First I will create a new database in RootsMagic and will go ahead and close it. Now I will visit a sample genealogy website that contains some information on my ancestor, Worth Tucker. This website represents one of the larger online genealogy database sites mentioned earlier or could be a site containing someone’s personal research. On this site we find information about Worth Tucker’s property ownership in Elmo, Emery County, Utah. There is an extract from the book, A History of Emery County, as well as images of the book’s cover, title page, copyright page, and page 179. Notice also that there is a source citation for the book following a format in Evidence Explained.
Because the website contains the citation and supporting documents, I could use my desktop software to create a person entry for Worth and a fact or event entry for property ownership. I would then create a source and detail entry for the citation and link it to the event. I could also download the images to my computer and associate them to the source. But that is even more complicated than it needs to be.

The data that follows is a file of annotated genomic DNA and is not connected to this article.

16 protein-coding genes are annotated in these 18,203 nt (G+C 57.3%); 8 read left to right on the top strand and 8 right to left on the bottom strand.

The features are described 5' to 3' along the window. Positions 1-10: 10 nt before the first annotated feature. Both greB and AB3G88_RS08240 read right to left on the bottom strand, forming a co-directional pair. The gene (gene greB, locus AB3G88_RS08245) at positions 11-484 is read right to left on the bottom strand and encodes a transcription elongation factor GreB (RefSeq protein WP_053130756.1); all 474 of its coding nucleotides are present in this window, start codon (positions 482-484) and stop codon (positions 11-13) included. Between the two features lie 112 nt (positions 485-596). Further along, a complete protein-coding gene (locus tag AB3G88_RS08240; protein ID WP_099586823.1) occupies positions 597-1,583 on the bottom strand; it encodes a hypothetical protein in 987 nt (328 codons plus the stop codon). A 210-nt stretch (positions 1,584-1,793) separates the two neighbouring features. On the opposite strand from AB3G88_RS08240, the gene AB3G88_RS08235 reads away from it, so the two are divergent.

This website supports a “Quick Cite” feature that allows easy import of the citation and associated files into my desktop genealogy software. When I click the button, the information is downloaded to my computer and the import begins. Since I have other genealogy software installed on my computer, I will be asked to select which program to use. In just a few seconds the information will be imported into my software and when I open my database then I will be able to see all the information properly cited.
Here is my entry for Worth Tucker showing the property fact. This fact has one source following the “Book, Basic format” template from Evidence Explained. The template fields are filled out correctly. Also imported was the source media. Here you find the three images for the source and here the image for the page that was cited. It even imported the extracted text from the source.
Now that is the way that citation of online sources should be done!
Is this a feature that interests you?
The technology to do this exists right now.
What is needed is for us to speak up and let the creators of our genealogy software and the online database websites know that this is a feature that we want. When the genealogy community unites to petition for records preservation and access, numbers count. The same is true when we want solutions to difficult challenges like source citation.
Contact the companies and organizations whose products and services you use. Let them know what you want. Send them a link to this video. Share this with friends and associates via e-mail, social networking sites or blogs.
Another way to participate is to complete a 5-minute survey that describes your level of interest in such a feature. The results will be shared with any individual, organization or company that completes the survey.